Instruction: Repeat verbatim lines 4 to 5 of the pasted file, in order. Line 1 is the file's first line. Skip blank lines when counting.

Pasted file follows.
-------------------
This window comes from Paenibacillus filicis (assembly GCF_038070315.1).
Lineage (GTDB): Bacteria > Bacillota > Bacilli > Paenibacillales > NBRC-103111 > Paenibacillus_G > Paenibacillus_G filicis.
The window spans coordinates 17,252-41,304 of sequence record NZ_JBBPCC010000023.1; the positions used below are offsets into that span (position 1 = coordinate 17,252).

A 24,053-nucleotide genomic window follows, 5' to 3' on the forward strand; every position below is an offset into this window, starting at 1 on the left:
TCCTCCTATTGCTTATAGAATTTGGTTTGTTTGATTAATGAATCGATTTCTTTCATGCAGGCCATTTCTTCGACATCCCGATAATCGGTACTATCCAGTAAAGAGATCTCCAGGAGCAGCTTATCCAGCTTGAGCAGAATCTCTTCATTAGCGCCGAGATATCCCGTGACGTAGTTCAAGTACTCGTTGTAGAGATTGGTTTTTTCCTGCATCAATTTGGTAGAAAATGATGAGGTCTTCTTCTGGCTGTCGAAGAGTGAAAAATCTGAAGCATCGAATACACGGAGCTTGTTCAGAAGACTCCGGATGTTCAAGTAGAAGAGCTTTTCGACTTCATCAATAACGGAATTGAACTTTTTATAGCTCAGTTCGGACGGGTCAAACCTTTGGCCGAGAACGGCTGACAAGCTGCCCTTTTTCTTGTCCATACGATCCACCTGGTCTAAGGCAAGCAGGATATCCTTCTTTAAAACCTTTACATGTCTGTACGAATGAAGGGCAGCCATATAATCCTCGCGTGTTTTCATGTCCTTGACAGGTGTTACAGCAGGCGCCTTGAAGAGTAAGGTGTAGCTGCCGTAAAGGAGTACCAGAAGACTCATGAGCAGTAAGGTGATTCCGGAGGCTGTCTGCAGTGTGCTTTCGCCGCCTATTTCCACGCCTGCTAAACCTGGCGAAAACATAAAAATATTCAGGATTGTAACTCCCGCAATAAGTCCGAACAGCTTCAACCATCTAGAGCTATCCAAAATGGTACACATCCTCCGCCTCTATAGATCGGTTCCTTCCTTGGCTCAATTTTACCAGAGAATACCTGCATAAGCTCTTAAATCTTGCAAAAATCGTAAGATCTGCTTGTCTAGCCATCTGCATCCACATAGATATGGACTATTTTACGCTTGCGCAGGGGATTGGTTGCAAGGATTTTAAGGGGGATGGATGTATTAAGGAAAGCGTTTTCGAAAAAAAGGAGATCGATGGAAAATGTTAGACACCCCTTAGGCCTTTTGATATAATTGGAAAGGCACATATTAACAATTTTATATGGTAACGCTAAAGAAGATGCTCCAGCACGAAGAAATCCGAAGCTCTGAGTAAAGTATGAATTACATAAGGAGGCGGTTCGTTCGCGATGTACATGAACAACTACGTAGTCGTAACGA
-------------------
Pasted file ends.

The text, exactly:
A 24,053-nucleotide genomic window follows, 5' to 3' on the forward strand; every position below is an offset into this window, starting at 1 on the left:
TCCTCCTATTGCTTATAGAATTTGGTTTGTTTGATTAATGAATCGATTTCTTTCATGCAGGCCATTTCTTCGACATCCCGATAATCGGTACTATCCAGTAAAGAGATCTCCAGGAGCAGCTTATCCAGCTTGAGCAGAATCTCTTCATTAGCGCCGAGATATCCCGTGACGTAGTTCAAGTACTCGTTGTAGAGATTGGTTTTTTCCTGCATCAATTTGGTAGAAAATGATGAGGTCTTCTTCTGGCTGTCGAAGAGTGAAAAATCTGAAGCATCGAATACACGGAGCTTGTTCAGAAGACTCCGGATGTTCAAGTAGAAGAGCTTTTCGACTTCATCAATAACGGAATTGAACTTTTTATAGCTCAGTTCGGACGGGTCAAACCTTTGGCCGAGAACGGCTGACAAGCTGCCCTTTTTCTTGTCCATACGATCCACCTGGTCTAAGGCAAGCAGGATATCCTTCTTTAAAACCTTTACATGTCTGTACGAATGAAGGGCAGCCATATAATCCTCGCGTGTTTTCATGTCCTTGACAGGTGTTACAGCAGGCGCCTTGAAGAGTAAGGTGTAGCTGCCGTAAAGGAGTACCAGAAGACTCATGAGCAGTAAGGTGATTCCGGAGGCTGTCTGCAGTGTGCTTTCGCCGCCTATTTCCACGCCTGCTAAACCTGGCGAAAACATAAAAATATTCAGGATTGTAACTCCCGCAATAAGTCCGAACAGCTTCAACCATCTAGAGCTATCCAAAATGGTACACATCCTCCGCCTCTATAGATCGGTTCCTTCCTTGGCTCAATTTTACCAGAGAATACCTGCATAAGCTCTTAAATCTTGCAAAAATCGTAAGATCTGCTTGTCTAGCCATCTGCATCCACATAGATATGGACTATTTTACGCTTGCGCAGGGGATTGGTTGCAAGGATTTTAAGGGGGATGGATGTATTAAGGAAAGCGTTTTCGAAAAAAAGGAGATCGATGGAAAATGTTAGACACCCCTTAGGCCTTTTGATATAATTGGAAAGGCACATATTAACAATTTTATATGGTAACGCTAAAGAAGATGCTCCAGCACGAAGAAATCCGAAGCTCTGAGTAAAGTATGAATTACATAAGGAGGCGGTTCGTTCGCGATGTACATGAACAACTACGTAGTCGTAACGA